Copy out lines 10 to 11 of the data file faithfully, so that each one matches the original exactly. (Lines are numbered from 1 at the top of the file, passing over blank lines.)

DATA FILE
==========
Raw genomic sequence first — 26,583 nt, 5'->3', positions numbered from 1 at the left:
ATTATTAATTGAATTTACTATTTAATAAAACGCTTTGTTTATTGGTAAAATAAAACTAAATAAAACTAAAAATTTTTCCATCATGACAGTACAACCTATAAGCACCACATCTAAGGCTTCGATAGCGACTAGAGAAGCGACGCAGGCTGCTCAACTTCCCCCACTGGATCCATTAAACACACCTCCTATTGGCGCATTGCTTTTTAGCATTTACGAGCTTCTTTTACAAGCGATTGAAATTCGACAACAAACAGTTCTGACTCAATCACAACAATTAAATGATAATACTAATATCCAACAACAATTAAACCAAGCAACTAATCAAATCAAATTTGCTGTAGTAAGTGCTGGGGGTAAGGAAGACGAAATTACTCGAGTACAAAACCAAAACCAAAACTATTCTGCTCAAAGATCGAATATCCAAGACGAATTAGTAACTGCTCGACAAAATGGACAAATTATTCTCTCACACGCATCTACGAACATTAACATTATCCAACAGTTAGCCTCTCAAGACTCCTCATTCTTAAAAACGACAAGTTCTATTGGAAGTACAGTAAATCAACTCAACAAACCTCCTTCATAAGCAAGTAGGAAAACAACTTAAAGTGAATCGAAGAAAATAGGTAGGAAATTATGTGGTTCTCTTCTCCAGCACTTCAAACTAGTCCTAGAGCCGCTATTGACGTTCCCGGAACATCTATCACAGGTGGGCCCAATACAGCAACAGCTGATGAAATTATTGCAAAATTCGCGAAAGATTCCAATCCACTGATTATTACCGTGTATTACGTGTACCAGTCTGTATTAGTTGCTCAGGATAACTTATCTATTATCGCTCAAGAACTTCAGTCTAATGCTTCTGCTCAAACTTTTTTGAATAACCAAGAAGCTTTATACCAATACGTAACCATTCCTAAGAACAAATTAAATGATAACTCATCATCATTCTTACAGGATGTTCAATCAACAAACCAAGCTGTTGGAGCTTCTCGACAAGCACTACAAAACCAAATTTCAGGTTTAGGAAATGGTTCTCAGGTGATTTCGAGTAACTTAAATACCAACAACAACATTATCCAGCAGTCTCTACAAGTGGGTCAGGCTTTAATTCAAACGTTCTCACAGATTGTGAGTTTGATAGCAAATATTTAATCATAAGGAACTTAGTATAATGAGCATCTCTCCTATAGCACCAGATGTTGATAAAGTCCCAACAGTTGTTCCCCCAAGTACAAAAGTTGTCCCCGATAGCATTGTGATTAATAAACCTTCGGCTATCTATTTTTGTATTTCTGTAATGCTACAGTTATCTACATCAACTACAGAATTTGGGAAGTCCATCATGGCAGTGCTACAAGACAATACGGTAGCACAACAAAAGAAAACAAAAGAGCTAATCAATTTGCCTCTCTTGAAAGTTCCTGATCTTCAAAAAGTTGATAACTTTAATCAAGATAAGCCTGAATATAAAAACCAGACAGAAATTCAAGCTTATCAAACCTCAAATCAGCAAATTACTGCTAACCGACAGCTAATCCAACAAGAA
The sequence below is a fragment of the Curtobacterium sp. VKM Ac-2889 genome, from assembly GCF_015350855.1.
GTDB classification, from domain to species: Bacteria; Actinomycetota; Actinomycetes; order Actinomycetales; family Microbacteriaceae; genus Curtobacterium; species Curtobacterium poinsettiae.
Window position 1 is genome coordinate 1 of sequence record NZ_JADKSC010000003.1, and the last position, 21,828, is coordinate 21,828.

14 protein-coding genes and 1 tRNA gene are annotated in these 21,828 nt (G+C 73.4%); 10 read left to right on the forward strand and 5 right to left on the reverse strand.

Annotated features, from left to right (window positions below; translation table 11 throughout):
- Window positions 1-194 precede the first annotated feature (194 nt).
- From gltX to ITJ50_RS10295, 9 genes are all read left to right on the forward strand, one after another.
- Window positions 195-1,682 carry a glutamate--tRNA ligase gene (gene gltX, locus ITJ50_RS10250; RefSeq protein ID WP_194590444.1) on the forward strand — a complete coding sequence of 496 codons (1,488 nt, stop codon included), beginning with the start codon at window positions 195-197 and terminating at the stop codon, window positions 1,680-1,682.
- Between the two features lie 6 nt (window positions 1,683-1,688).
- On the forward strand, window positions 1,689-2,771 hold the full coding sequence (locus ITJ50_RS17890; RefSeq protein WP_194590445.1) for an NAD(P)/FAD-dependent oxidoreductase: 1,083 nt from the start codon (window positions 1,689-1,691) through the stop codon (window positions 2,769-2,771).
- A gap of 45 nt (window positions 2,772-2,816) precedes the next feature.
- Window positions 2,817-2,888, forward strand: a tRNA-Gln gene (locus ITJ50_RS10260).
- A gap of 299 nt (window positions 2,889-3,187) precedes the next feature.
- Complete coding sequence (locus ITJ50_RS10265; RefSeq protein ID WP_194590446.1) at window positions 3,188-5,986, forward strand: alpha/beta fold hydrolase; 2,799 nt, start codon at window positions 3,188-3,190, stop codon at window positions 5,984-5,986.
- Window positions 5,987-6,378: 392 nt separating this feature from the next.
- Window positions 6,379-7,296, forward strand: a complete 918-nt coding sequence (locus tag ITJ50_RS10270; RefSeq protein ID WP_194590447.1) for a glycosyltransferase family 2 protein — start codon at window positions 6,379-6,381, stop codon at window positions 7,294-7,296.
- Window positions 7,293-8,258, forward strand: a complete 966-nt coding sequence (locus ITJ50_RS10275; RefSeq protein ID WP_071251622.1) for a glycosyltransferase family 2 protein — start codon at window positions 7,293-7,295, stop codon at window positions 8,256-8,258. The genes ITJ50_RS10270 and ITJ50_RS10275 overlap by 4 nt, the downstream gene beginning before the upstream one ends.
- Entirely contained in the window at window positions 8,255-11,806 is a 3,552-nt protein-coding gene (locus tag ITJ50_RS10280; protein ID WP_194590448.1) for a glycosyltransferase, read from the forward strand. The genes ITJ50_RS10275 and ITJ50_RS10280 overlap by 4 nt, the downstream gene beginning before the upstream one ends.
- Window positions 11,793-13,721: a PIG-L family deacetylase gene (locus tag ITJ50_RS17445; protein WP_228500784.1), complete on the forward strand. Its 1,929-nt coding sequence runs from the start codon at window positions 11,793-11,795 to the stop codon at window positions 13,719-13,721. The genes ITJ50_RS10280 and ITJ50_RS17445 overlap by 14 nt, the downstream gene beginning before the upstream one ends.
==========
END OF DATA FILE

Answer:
- Window positions 195-1,682 carry a glutamate--tRNA ligase gene (gene gltX, locus ITJ50_RS10250; RefSeq protein ID WP_194590444.1) on the forward strand — a complete coding sequence of 496 codons (1,488 nt, stop codon included), beginning with the start codon at window positions 195-197 and terminating at the stop codon, window positions 1,680-1,682.
- Between the two features lie 6 nt (window positions 1,683-1,688).